By now, most people have probably heard of the stupid idea some folks have proposed to enforce credit caps by charging students in-state tuition if they exceed such caps. I’m going to write about it some more.
Why? Because I can, that’s why. Yes, I’m bitter – bitter that our state is run by a rampant horde of idiots that have to compete with common foot fungi on the scale of intelligence. Scratch that. Foot fungi are seventeen times more intelligent than anyone who supports this idea and much more fun to be around. “Governor’s Blue Ribbon Panel,” indeed. They’ll give a ribbon to anyone these days. Should this idea ever get off the ground, I say these folks should earn a blue ribbon in incompetency.
The scoop is that the state wants to “save” money. They had plenty of money to squander when the economy was good but now that things look bad in the short term, they want to destroy higher education n the long term. They believe the best way to generate money is to force resident students who exceed 132 credits to pay out of state tuition, which is about four times more than in-state. Not only is this silly (there’s better ways to make money, like reducing the salaries of bureaucrats, for example), it’s also unrealistic. How so? Here’s some examples:
When I was an undergrad here, I felt the best thing to do was to get two majors in related subjects, a minor, and be in the University Honors Scholar program.
Despite the interconnectedness of my majors, my study plan alone would have far exceeded 132 credits. Add on top of that the University Honors Scholar program requires many subjects to be completed outside of the typical courses required by other students. So, had I been an undergrad under the proposed plan, in order to graduate with the education I desired, I would have had to pay at least $6,000 more.
This in spite of the fact I had been a resident of this state all my life, in spite of the fact my parents paid tax money for state education all my life and I paid state taxes all my adult life. Some “honor,” eh? Add on top of this the possibility that graduate student credits might someday fall under similar plans, I’m still in danger.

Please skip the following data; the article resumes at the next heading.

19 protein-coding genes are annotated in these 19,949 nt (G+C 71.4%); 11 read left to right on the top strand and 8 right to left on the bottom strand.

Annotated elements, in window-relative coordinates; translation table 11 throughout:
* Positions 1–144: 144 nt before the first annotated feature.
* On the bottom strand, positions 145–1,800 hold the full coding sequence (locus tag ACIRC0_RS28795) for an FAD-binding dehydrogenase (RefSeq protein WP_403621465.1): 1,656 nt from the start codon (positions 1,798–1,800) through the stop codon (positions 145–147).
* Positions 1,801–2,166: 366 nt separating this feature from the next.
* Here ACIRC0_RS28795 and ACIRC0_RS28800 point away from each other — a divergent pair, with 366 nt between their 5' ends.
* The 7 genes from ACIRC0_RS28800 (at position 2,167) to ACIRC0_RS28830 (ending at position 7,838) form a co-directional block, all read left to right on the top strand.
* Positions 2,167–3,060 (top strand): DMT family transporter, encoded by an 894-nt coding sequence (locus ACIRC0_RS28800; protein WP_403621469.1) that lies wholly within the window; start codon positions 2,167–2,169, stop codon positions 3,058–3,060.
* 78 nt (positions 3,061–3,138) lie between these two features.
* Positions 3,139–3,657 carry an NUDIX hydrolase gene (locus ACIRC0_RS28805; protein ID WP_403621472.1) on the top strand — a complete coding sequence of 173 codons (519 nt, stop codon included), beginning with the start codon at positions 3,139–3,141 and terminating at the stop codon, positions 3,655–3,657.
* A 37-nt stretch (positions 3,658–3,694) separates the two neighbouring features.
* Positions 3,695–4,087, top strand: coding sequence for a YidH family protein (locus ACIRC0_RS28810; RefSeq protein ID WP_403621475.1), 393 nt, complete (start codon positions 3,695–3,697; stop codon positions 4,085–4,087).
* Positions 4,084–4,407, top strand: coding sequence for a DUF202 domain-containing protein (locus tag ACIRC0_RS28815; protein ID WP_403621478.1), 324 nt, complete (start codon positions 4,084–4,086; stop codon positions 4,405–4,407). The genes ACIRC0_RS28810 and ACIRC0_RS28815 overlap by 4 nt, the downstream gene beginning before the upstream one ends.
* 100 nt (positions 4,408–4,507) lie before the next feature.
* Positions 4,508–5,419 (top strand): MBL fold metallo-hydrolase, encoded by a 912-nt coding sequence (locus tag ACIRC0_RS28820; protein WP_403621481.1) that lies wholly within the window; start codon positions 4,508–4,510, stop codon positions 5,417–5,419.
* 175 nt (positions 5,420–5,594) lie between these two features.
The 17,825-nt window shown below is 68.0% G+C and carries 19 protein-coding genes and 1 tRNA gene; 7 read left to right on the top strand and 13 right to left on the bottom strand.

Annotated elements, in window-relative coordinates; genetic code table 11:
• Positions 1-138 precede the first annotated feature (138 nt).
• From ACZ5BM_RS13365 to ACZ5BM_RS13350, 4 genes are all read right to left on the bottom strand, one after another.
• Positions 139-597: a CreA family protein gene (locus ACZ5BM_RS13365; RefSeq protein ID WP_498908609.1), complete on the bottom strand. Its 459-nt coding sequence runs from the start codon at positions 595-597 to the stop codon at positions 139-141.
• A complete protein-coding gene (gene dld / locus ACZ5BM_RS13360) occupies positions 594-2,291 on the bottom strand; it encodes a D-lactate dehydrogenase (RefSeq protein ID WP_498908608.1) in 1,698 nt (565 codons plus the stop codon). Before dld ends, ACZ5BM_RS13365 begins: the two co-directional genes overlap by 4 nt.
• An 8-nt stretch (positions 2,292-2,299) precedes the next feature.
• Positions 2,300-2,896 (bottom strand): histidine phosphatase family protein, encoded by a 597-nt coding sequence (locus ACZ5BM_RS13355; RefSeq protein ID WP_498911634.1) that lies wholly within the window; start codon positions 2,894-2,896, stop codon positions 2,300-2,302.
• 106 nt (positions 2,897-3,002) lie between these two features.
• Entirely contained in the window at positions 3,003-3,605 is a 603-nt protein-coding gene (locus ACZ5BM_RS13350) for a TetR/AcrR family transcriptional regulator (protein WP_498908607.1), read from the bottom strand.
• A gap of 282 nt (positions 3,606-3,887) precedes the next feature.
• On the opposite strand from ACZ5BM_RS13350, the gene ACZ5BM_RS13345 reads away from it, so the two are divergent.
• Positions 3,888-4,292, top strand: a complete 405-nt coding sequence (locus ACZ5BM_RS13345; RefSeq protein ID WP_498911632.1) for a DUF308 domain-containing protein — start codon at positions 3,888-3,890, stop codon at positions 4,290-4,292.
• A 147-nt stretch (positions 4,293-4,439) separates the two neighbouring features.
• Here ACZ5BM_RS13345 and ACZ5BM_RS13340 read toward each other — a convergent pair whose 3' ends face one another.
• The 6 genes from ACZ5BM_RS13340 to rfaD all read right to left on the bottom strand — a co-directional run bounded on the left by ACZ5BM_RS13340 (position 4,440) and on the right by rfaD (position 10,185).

Then there’s all the engineering folks I’ve even known at CSU, numbering about two dozen. Not one of them ever graduated under the 132 credits. Way to engineer some debt, huh? How about people going for that teaching certification? They better hope they make a lot of money as a teacher (HA!) because they are going to have to pay extra to become members of this most sacred tradition.
What if a freshman was a real “go getter” in high school and transfers in with loads of AP and college credit? The cost of diligence will be high as many of these credits will add to the credit cap. Then there’s those kooky kids who are open-option majors at the start of school.
Shame on them for not knowing what to do with the rest of their lives at the ripe old age of 18 – their indecision will cost them in 4 years. Take people who do something crazy like study the diverse fields of Computer Science and Anthropology (majors that don’t overlap at all) because they have the audacity of liking to learn. Too bad.
Colorado must need more money to buy things like blue ribbons and it’s the unemployed student who must suffer.
What should we do if the ideas of the Governor’s lackeys pass? Personally, I’d say go out of state, get residency somewhere else and attend school at a rival school out of spite. Colorado would in essence be saying it has no time for the best and the brightest (but it certainly has time for the richest), so they should go elsewhere. The alternative is to stay in Colorado and screw yourself out of the education you want/need because you will suffer under ridiculous financial strain.
Way to go, Governor’s Blue Ribbon Panel – you truly are the champions of Gov. Bill, the education governor.